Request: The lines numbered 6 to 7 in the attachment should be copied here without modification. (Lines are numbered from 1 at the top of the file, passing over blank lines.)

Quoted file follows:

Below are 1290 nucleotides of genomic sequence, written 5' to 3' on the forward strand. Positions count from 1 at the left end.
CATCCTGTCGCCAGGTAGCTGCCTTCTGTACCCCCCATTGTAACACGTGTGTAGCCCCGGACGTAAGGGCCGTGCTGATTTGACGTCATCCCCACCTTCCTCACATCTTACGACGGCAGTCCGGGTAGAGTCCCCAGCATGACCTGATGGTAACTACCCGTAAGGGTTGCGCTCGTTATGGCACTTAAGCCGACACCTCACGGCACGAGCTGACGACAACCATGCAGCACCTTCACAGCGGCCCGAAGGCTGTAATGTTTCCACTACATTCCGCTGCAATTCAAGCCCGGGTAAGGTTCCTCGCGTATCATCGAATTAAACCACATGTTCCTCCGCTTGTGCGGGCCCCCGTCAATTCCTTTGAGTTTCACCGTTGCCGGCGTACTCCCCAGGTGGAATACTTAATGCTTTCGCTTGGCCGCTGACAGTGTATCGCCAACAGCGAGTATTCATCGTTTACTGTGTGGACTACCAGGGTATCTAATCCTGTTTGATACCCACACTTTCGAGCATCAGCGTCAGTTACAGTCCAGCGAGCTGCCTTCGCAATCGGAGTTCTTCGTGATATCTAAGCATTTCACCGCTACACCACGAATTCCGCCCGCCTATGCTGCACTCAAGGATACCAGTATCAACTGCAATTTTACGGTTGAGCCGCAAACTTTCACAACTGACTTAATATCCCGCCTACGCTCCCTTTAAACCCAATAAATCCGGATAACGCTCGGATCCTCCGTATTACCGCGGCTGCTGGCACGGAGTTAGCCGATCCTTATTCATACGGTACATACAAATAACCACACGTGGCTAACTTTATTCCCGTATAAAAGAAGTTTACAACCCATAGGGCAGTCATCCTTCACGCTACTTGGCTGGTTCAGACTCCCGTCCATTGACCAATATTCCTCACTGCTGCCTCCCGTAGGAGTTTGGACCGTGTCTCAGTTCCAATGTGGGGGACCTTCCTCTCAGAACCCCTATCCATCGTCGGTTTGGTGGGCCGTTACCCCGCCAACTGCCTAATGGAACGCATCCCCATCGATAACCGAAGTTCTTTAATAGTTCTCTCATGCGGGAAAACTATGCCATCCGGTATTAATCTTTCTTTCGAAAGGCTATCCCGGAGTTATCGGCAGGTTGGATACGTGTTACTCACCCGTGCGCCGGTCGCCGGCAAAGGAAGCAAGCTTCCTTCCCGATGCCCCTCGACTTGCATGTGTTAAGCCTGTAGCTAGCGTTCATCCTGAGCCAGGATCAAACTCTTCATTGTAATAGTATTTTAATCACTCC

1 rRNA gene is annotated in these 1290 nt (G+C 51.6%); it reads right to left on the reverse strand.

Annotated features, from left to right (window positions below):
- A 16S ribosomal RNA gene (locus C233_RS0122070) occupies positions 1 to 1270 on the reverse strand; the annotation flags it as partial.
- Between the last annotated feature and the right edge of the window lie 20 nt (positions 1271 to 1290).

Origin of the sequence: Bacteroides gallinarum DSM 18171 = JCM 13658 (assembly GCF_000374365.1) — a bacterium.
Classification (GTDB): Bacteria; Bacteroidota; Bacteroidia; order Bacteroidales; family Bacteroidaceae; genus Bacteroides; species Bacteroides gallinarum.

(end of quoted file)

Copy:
- Between the last annotated feature and the right edge of the window lie 20 nt (positions 1271 to 1290).

Origin of the sequence: Bacteroides gallinarum DSM 18171 = JCM 13658 (assembly GCF_000374365.1) — a bacterium.